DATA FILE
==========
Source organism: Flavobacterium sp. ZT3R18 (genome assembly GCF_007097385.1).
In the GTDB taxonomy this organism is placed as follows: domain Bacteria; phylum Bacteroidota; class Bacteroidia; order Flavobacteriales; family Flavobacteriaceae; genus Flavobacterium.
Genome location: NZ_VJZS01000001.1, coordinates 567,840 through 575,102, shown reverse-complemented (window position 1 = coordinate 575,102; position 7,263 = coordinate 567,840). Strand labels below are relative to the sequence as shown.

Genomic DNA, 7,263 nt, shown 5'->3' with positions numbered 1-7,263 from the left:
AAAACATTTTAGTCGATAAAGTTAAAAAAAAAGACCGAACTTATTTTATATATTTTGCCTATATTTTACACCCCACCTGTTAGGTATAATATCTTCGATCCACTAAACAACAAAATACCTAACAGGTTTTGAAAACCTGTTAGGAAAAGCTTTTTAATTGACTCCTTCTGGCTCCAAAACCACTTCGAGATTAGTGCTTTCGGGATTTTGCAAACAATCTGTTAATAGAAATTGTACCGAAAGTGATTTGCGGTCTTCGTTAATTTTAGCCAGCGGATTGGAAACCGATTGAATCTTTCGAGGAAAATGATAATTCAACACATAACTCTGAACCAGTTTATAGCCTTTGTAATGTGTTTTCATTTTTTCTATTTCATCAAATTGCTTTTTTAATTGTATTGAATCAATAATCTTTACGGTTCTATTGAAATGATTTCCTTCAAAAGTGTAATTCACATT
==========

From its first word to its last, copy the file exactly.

Source organism: Flavobacterium sp. ZT3R18 (genome assembly GCF_007097385.1).
In the GTDB taxonomy this organism is placed as follows: domain Bacteria; phylum Bacteroidota; class Bacteroidia; order Flavobacteriales; family Flavobacteriaceae; genus Flavobacterium.
Genome location: NZ_VJZS01000001.1, coordinates 567,840 through 575,102, shown reverse-complemented (window position 1 = coordinate 575,102; position 7,263 = coordinate 567,840). Strand labels below are relative to the sequence as shown.

Genomic DNA, 7,263 nt, shown 5'->3' with positions numbered 1-7,263 from the left:
AAAACATTTTAGTCGATAAAGTTAAAAAAAAAGACCGAACTTATTTTATATATTTTGCCTATATTTTACACCCCACCTGTTAGGTATAATATCTTCGATCCACTAAACAACAAAATACCTAACAGGTTTTGAAAACCTGTTAGGAAAAGCTTTTTAATTGACTCCTTCTGGCTCCAAAACCACTTCGAGATTAGTGCTTTCGGGATTTTGCAAACAATCTGTTAATAGAAATTGTACCGAAAGTGATTTGCGGTCTTCGTTAATTTTAGCCAGCGGATTGGAAACCGATTGAATCTTTCGAGGAAAATGATAATTCAACACATAACTCTGAACCAGTTTATAGCCTTTGTAATGTGTTTTCATTTTTTCTATTTCATCAAATTGCTTTTTTAATTGTATTGAATCAATAATCTTTACGGTTCTATTGAAATGATTTCCTTCAAAAGTGTAATTCACATT